The Niners potentially had a lot to gain by adding Peyton Manning to their roster, which many believe is ripe for a run at the Super Bowl next season.  It was an audacious move, akin to going all-in at the poker table.

A heck of a lot to gain, perhaps, but it’s undeniable that they had a heck of a lot to lose as well.

With Manning committing to the Denver Broncos instead, the 49ers are now left scrambling with a gigantic hole at the starting quarterback position.

And to think everybody thought they had their guy all along.


So what now for the 49ers?

It appears that their best remaining option is to mend the relationship with Alex Smith.  Per some of the reports from the local Bay Area sports media that I’ve been reading, Smith’s misgivings have nothing to do with money.  The Bay Area reporters familiar with Smith universally describe him as an uncomplicated, good, straightforward man who donates a very large portion of his earnings to his charity, the Alex Smith Foundation, which helps teens in foster homes.  Therefore, I don’t believe that throwing more money at Smith is necessarily the salve that would best repair the strained relationship.

The more I think about this entire situation, the more I believe that this has less to do with the harsh, cold world of business and the pragmatic implications of trying to assemble the best football team you possibly can, and much more to do with something more human.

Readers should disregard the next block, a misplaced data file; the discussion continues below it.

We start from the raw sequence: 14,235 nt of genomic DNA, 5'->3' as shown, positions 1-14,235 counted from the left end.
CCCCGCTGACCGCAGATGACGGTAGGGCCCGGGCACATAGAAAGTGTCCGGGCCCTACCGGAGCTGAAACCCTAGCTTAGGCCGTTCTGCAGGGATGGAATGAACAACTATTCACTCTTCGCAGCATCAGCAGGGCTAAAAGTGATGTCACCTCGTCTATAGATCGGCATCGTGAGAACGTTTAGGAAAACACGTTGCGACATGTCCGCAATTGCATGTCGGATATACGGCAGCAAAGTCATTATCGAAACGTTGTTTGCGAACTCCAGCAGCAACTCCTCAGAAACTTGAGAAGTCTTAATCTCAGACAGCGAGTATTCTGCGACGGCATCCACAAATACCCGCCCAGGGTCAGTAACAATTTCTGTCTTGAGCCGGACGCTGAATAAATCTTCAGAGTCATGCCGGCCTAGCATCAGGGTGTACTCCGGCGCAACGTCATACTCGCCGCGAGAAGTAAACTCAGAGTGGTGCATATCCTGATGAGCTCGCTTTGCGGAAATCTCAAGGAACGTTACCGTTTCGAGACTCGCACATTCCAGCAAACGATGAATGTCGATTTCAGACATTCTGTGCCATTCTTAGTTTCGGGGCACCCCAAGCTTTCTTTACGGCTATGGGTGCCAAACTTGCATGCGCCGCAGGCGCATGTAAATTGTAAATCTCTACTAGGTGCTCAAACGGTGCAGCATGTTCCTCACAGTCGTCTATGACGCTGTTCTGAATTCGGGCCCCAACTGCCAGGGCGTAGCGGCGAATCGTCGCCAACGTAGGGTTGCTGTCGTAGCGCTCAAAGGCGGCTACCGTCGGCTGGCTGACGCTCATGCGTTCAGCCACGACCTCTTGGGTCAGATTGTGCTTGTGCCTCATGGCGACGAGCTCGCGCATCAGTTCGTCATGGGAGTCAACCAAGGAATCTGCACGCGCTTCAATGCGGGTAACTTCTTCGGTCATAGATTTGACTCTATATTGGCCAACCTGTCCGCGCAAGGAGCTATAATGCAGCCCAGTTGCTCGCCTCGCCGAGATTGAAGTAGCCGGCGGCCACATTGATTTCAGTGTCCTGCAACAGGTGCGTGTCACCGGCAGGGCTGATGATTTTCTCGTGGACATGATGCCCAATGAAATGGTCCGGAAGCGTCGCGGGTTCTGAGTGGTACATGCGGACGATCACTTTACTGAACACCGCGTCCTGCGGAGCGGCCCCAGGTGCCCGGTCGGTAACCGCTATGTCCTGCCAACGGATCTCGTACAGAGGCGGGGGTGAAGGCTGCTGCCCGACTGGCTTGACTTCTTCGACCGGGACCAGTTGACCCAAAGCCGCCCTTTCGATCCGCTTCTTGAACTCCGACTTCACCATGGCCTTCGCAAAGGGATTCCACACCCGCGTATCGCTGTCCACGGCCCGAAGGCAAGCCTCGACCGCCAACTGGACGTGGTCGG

Betrayal, duplicity, naïvety, maybe even immaturity on myriad psychological levels…  all these things seem obviously in play in this particular drama.  Unfortunately, these are the kinds of things that complicate and potentially damage most human relationships.

I don’t know if you can necessarily buy a solution to this kind of problem.

To return to a more purely pragmatic perspective, I believe that Smith and the 49ers will get a deal done.  Indeed, as I write this, reports are coming from the Bay Area that a deal is in the process of being finalized; some sources have even confirmed that it’s all but a done deal bar the obligatory press conference.

However, if such reports are premature and ultimately untrue, well, the 49ers seem short on viable options that are empirically better than what they know Smith can do.